Wow! What a privilege to be part of the 2021 DDP International Conference: Connections at the Core.
I am still feeling energized by the coming together of the DDP community from all corners of the world and the amazing contribution of our presenters. We had people from Australia, New Zealand, Saudi Arabia, Sri Lanka, Czech Republic, Greece, Finland, UK, USA, Canada, China, Singapore – a true testament of our stretching DDP community. We also had presenters that embodied how DDP is broadening, deepening and stretching.
Amazing experiences often combine being at the right place at the right time with hard work. I feel that our partnership with The George Hull Center was auspicious. When Leticia Gracia agreed to partner with DDPI to put on this conference, it was clear that the newly formed Child Trauma and Attachment Institute and DDPI could engage in a beautifully intersubjective relationship. The George Hull Center has made DDP a core competency for their staff. The new institute’s vision to help organizations and individuals be trauma informed and trauma responsive complemented DDPI’s ongoing commitment to bring members together to learn and be supported.
Then there was the hard work… We originally planned for an in-person conference in Toronto in the Fall of 2020. Then it became clear that Covid-19 wasn’t on our same time-frame, so we pushed it forward 6 months and then decided it was safer to create a virtual conference. Thank you so much to our presenters for their patience and the many changes of schedule. Thank you so much to Leticia, Janine, Lisa, Rose for your expertise, sense of humour and companionship in making this conference happen.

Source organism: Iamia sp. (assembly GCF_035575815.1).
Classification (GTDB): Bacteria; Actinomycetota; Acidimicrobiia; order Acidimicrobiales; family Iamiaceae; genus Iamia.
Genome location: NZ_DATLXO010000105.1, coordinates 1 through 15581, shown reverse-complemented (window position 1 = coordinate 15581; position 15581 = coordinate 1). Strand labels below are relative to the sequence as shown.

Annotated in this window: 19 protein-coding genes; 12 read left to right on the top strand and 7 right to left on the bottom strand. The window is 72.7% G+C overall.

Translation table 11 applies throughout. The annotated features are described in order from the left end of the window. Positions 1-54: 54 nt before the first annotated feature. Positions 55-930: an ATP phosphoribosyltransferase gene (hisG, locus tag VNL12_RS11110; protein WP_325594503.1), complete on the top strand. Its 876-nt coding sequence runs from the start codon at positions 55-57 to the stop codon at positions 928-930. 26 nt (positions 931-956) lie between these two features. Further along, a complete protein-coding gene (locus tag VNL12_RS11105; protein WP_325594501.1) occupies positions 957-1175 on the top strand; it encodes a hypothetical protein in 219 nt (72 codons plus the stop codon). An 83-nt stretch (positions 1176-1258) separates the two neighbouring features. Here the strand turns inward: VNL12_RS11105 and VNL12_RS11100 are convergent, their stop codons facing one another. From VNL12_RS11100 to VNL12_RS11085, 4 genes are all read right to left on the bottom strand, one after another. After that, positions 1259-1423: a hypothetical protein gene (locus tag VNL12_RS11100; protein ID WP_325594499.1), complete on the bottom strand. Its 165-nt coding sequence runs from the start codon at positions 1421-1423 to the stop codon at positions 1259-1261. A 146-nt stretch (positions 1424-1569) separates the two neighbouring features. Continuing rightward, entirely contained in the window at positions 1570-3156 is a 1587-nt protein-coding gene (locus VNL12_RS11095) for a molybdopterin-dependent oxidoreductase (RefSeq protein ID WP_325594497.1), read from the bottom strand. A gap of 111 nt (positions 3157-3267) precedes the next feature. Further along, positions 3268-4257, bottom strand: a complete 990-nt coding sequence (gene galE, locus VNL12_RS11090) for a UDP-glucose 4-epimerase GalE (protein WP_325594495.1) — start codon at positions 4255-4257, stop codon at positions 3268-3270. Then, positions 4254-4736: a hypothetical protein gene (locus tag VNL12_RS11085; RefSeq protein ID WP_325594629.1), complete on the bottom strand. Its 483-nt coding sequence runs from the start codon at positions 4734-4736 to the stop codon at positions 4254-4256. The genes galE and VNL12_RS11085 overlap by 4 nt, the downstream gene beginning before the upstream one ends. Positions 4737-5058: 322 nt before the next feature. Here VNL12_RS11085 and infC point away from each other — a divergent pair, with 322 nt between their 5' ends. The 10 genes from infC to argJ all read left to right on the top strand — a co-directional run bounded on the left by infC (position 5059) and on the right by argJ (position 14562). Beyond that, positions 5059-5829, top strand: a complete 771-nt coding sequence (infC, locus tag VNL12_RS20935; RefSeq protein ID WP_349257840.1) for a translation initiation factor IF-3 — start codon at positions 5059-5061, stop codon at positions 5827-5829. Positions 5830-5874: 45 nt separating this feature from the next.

Although we missed the spontaneity of conversation over snacks and meals and the forging of new relationships and re-connection with friends and colleagues, the virtual platform had many advantages. We would not have had so many people from all over the world together if we had met in Toronto. And we saved the planet a lot of carbon footprints, which I think is an important ethical consideration. The estimate if we had done it in person would have been 148 metric tonnes. By meeting virtually, we used approximately 30 metric Tonnes. Our intention is to allocate some of the proceeds of the conference to a charity that takes care of our planet.
Our conference opened with Joe Elkerton who knows first hand the impact of intergenerational trauma, a legacy of Canada’s residential schools. He is a healer working with many vulnerable youth and adults who continue to struggle with this legacy. He acknowledged our land and introduced us to Aqua Waawaskone who sang so generously to us to let us know that we are not alone in this work and also sang a song to honour the souls of the many indigenous children who did not make it home or who made it home but with parts of their soul missing. If you are interested in hearing more of Aqua’s music and heart medicine check out this performance on YouTube. Her song ‘You are not alone’ can be found at the 9:00 minute mark.
Dan Hughes had the difficult job of following such a moving opening and did so beautifully. Dan and Diana Fosha in their workshops, question and answer periods and discussions introduced and reinforced ways that we as clinicians (as well as friends, partners and community members) can – in Diana’s phrase – “undo aloneness” and bring people into connection. It was so exciting to bring together the DDP and the AEDP communities in that endeavor.
Better together was definitely another theme of this conference. Undoing aloneness sounds so much easier that it is! Being with others who have been hurt so much by relationships requires skill, persistence, collaboration, knowledge, deep empathy, curiosity, humility, awe, creativity. The presenters in this conference brought to us both left and right brained knowing. Their expertise in combination with being together in a shared experience and intention, I think made the learning so much richer.